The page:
The recent White House order highlights the central role of AI in HR technology, prompting a closer look at how employees interact with AI at work.
Lately, it sometimes feels like AI is omnipresent in the world of HR technology, and recent news from the White House shows just how important this topic is to leaders in industry and government.
Cliff Jurkiewicz, vice president of global strategy at Phenom, said “human in the loop” is the foundation of the executive order recently signed by US President Joe Biden.
If you’re not aware of everything the order entails, the document calls for standards that govern the responsible development of AI, promote individual privacy, prevent bias in AI applications, consider guarantees and much more. There’s a lot to this order, but in this week’s HR Tech Check, we look at what’s at the heart of this effort: the human side of interacting with AI.
Let’s see how humans are receiving AI technology at work by checking out several recent surveys.
AI must be powerful but simple to use
According to a UKG and Workplace Intelligence survey of more than 4,000 employees across 10 countries, nearly 90% would like software interfaces in their workplace to be as simple as using their navigation app preferred.
When asked about the likelihood of adopting AI at work, more than 85% of respondents said they would adopt the technology to help them balance their workload. Other positive use cases received include completing more work during a shift, automating time-consuming processes, and helping the organization improve profitability.
AI should make life easier, but stay out of evaluations
Another survey, this one from the Qualtrics XM Institute, found that employees would embrace AI if they felt they had control over it. Top Employee Trends for 2024which included responses from 37,000 employees in 32 countries, showed that employees are least comfortable with AI evaluating their work in situations such as performance management or hiring decisions.
As in the UKG/Workplace Intelligence study, people are more willing to rely on AI to make their jobs easier: 61% of employees said they would use AI to write tasks, and slightly more half would benefit from a personal assistant tool.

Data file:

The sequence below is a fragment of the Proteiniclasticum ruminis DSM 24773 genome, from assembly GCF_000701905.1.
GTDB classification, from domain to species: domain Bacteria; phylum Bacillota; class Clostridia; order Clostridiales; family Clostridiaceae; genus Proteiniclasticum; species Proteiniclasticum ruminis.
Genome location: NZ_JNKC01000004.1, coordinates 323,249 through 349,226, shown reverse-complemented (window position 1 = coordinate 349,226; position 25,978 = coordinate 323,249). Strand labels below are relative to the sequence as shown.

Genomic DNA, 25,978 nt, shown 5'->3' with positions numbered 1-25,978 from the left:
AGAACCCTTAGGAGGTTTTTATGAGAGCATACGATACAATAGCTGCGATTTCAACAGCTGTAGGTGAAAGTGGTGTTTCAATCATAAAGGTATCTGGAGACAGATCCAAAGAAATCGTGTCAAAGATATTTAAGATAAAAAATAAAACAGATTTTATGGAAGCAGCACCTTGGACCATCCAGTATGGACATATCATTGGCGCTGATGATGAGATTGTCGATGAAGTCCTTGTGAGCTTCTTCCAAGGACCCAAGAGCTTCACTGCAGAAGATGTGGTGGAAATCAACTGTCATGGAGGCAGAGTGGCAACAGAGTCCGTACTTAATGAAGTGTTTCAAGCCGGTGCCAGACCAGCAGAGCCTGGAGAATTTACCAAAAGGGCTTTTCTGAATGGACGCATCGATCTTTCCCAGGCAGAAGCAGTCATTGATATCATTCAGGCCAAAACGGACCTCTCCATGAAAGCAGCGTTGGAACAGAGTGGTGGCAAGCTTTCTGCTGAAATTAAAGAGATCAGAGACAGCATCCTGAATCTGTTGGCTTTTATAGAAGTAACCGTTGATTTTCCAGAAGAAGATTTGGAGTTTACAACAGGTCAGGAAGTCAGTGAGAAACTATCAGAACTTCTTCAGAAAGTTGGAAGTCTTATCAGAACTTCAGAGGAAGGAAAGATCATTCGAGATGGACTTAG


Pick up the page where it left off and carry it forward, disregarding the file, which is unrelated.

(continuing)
AI can be leveraged for employees with disabilities
According to Capterra Technological accessibility 2023 According to a survey of nearly 250 employees with disabilities, 77% said AI-advanced software would help them be more productive at work.
Key use cases noted by the report include predictive text in messages, real-time data visualization, and recommendations for next actions.
To achieve ROI on technology investment, first build trust
An Accenture study of 2,425 senior executives across 13 countries recently showed that 94% plan to increase their technology spending in 2024, with 74% focusing directly on data and AI.
Reflecting on the Qualtrics study, the organization’s chief occupational psychologist, Dr. Benjamin Granger, urged leaders to communicate the “individual benefits of AI” when introducing new technologies to the workplace of work. He said employees who are engaged and trust their employer are more likely to adopt AI.
LEARN MORE: The three trends impacting recruitment in 2024
Prioritize data quality when navigating AI
Adecco Group brought together executives from Bank of America, Microsoft and Avanade for a webinar to discuss navigating AI, learning from its The global workforce of the future report: a survey of 30,000 employees in 23 countries. The report reveals that 70% of employees are already integrating AI into their work.
At the event, Josh Brostein, head of global talent at Bank of America, emphasized that while the possibilities of AI in the workplace are exciting, the key to its effectiveness lies in reliable data. Brostein said: “We must prioritize data quality, data protection, and data processes and control. »
About the Author: Jill Barth is HRE’s HR Technology Editor. This article was first published in Human resources manager.